Paying for college

Paying for College: FAFSA, 529, and More

When considering how to pay for college, several funding strategies may apply. Use of FAFSA, grants, loans, 529 savings plan, and Roth IRAs all play a significant role in paying for a college education.  

Free Application for Federal Student Aid (FAFSA)

To learn about how to pay for college, first, let’s look at Free Application for Federal Student Aid, more commonly referred to as FAFSA. FAFSA is the application submitted for federal financial aid for students offered by the US Department of Education. It encompasses federal grants and loans. If a student is independent, no longer considered a dependent for tax purposes, they simply file their information. However, if the student is a dependent, their supporting family member’s information must be submitted along with the student’s and this can make the FAFSA filing more of a challenge. “Students and their families can save time with the IRS Data Retrieval Tool, called DRT, which automatically transfers tax information to the online application”(Powell & Kerr, 2020). Visit the Federal Student Aid website to begin the process.

Who is Eligible?

In addition, be sure to check out the eligibility requirements to qualify for federal student aid. They include financial need, citizenship or eligible non-citizenship, acceptance, or current enrollment in an accredited institution offering a degree, certificate, or credential. Students must also attend school at least part-time.

How is Need-based Financial Aid Determined?

Need-based financial aid is what you can receive if you have financial needs. Once FAFSA is submitted, students and families are anxious to learn the amount and source of financial aid. First, need-based benefit eligibility is determined by calculating the Cost of Attendance (COA). COA depends on the years the student has left to obtain their degree or certificate. Next, Expected Family Contribution (EFC) is examined and this is derived from the information provided on your FAFSA including family income, assets, and any additional benefits received. “Cost of Attendance (COA) − Expected Family Contribution (EFC) = Financial Need” (Federal Student Aid). Need-based financial aid includes grants (which do not need to be repaid) and subsidized loans (which have better loan terms than unsubsidized loans).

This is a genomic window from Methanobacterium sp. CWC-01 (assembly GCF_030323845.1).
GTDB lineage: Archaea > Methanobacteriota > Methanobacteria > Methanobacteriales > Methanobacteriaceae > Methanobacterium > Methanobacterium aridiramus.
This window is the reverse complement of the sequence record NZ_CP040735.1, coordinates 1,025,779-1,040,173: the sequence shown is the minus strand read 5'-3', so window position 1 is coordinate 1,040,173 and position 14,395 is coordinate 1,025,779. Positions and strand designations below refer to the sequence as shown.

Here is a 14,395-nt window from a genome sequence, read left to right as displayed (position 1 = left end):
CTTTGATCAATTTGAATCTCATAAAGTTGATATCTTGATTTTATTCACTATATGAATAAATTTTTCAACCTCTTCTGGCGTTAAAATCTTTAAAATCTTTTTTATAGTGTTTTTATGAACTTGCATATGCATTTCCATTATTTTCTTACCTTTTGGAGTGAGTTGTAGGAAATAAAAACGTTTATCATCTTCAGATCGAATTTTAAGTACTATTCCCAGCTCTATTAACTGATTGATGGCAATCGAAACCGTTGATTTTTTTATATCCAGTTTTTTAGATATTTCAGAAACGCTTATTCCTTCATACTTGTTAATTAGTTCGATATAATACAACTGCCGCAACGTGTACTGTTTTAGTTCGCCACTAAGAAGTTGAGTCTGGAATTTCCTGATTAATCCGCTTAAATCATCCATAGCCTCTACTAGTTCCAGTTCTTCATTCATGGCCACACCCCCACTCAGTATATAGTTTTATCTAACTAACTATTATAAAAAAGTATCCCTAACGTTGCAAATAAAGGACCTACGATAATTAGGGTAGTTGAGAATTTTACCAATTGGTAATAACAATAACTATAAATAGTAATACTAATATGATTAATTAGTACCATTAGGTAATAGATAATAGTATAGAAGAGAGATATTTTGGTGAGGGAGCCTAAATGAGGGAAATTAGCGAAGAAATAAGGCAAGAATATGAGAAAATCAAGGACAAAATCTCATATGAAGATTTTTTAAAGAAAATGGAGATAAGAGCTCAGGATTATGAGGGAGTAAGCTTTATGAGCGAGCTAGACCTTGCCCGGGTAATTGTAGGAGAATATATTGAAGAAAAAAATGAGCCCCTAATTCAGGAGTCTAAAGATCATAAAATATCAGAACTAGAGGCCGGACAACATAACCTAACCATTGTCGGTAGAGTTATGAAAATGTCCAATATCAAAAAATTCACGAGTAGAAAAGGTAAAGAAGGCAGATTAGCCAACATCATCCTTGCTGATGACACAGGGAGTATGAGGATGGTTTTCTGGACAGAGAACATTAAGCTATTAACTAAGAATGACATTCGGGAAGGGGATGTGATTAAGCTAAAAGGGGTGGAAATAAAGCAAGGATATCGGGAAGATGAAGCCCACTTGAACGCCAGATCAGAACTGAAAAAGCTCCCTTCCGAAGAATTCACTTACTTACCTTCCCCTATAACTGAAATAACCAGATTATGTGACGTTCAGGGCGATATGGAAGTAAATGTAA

Non-need-based federal student aid loans

Along with COA, non-need-based loans also take into account what you have been already awarded based on need.   “For instance, if your COA is $16,000 and you’ve been awarded a total of $4,000 in need-based aid and private scholarships, you can get up to $12,000 in non-need-based aid” (Federal Student Aid). Again, non-need-based loan terms may not be as attractive as those awarded for need-based.

529 Savings Plans

In addition, to financial aid like federal grants and loans, college accounts like a 529 savings plan can play an important role in college funding. 529’s are usually set up by the parents or grandparents to benefit a student by helping to pay for college. 529’s are state-run programs. They allow investors to save in a tax-deferred account that provides tax-free distributions for qualified education expenses. Some states allow the investor to take a deduction for contributions made to the account.  

Advantages and Disadvantages of a 529  

529 accounts are easy to set up and maintain. Most provide age-based models for investing. When the parent or grandparent establishes the account they do so for the benefit of the student who is deemed the beneficiary. With age-based investing, if the beneficiary is young, the account portfolio is more aggressively invested. As the beneficiary approaches college age, the portfolio becomes more conservative in the investment strategy. 529’s have high contribution limits of $15,000 annually. They can be pre-loaded for up to 5 years which allows a $75,000 investment to be made one time within 5 years.